International Space Station to resume spacewalks, six months after incident

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After a flight readiness review, NASA has greenlit spacewalks outside of the International Space Station. Spacewalks were suspended for nearly seven months since March 23 when a small amount of water was found in ESA (European Space Agency) astronaut Matthias Maurer’s helmet.

“Crew safety is the top priority of NASA and our international partners. I’m proud of the space station and ground teams’ work to keep our crew members safe, for taking the time necessary to close out the investigation, and for continually findings ways to mitigate risks in human spaceflight,” said Kathryn Lueders, associate administrator for NASA’s Space Operations Mission Directorate, in a press statement.

Spacesuit water issue

After Maurer’s spacewalk months ago, the crew on the space station immediately removed his helmet and worked with NASA’s ground support team to gather data on the issue. The American space agency classified the event as a close call and declared a stop to all pending spacewalks.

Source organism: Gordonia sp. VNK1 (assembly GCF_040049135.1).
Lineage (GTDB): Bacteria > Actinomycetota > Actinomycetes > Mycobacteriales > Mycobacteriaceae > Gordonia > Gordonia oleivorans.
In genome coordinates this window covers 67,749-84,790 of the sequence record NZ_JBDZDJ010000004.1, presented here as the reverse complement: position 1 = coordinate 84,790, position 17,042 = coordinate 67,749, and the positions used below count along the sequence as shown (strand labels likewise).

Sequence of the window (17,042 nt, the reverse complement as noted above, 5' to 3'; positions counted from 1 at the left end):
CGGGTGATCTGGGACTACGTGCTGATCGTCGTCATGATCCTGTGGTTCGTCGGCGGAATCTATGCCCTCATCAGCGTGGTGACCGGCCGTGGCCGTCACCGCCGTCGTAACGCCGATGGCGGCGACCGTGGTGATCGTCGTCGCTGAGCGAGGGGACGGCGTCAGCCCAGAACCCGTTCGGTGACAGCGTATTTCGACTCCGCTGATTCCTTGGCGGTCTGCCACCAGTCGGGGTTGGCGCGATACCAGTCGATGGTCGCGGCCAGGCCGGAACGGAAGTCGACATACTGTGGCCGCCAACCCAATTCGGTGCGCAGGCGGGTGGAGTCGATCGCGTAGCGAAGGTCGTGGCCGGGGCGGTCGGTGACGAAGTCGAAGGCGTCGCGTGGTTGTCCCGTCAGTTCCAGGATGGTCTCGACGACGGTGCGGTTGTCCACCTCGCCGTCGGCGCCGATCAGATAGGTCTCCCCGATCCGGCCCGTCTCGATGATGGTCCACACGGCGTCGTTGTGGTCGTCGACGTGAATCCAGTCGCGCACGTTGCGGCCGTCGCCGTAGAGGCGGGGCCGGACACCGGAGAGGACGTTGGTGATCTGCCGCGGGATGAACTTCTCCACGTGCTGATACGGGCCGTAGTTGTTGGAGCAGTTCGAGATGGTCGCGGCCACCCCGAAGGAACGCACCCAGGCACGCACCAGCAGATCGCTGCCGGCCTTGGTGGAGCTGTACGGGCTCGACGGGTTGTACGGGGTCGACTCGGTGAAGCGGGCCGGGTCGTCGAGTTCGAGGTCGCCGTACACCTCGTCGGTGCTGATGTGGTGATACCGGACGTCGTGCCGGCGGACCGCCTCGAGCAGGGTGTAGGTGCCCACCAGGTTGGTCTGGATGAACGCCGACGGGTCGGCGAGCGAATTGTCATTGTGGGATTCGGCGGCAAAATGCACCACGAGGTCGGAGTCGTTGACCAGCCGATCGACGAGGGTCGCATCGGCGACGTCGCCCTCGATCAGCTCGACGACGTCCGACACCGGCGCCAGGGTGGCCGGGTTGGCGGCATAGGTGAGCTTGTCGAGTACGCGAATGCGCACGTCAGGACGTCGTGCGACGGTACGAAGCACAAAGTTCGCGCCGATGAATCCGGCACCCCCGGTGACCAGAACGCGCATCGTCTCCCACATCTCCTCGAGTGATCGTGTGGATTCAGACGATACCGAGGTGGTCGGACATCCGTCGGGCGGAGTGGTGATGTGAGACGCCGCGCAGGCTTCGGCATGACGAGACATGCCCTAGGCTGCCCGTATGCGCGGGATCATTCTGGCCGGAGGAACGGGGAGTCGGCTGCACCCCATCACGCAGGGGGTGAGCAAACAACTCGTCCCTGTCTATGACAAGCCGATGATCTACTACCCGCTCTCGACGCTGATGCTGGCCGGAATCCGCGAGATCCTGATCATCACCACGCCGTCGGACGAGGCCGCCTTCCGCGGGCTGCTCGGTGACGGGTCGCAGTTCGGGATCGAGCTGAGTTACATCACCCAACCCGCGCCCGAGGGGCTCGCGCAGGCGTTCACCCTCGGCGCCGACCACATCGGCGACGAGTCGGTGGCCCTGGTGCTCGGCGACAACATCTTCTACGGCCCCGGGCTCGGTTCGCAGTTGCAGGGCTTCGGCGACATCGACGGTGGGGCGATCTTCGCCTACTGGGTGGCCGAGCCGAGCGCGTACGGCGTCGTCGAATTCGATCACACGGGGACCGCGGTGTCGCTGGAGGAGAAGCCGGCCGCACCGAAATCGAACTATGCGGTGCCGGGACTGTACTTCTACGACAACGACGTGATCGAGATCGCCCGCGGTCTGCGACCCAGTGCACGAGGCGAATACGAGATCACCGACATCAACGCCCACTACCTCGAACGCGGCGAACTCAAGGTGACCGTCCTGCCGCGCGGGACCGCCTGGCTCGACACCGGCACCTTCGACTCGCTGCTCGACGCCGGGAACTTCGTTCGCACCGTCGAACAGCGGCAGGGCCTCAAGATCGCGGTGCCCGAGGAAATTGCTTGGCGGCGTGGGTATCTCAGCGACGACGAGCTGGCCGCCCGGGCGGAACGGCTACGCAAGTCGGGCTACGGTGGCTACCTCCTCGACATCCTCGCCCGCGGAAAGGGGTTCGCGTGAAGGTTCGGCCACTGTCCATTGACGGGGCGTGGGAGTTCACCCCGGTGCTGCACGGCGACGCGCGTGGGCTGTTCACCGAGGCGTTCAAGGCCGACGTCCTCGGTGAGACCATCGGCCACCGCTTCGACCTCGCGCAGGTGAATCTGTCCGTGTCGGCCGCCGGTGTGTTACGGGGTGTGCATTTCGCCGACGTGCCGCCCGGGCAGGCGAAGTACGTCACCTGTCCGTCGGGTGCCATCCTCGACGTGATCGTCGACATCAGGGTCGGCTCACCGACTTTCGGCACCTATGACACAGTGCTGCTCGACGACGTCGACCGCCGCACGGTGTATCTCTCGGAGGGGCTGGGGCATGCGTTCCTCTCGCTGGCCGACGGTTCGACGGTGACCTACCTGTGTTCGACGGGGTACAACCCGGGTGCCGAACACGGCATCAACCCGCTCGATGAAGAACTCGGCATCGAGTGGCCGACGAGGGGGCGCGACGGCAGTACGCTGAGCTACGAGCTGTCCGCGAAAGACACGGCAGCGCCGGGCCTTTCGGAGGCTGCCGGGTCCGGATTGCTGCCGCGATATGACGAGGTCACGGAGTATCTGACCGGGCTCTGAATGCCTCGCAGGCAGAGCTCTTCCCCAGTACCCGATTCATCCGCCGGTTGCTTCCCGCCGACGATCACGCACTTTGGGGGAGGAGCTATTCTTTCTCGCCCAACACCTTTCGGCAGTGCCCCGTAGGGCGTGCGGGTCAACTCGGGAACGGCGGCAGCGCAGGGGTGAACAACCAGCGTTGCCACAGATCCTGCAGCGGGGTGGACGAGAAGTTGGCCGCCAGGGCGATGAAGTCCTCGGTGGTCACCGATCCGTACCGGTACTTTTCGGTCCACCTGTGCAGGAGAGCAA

Samples of the water and some of the hardware in Maurer’s suit were sent back to Earth with the Russian Soyuz 65S and NASA’s SpaceX Crew-2 mission. The entire spacesuit was then returned with the SpaceX CRS-25 mission for detailed analysis.

Investigation

After completing a detailed test and teardown of the space suit, and evaluating the water samples and suit hardware to see what happened, NASA teams confirmed that there were no hardware failures with the suit.

According to the space agency, it is likely that the excess water in the spacesuit was formed by condensation due to the integrated systems performing multiple settings for crew exertion and crew cooling at the same time.

Along with updating operational procedures, space station teams have developed new mitigation hardware to reduce the likelihood of such condensation leading to water accumulation, while also absorbing any water if it appears. NASA’s management teams approved the return to normal operations after the new operational procedures and mitigation hardware was added.

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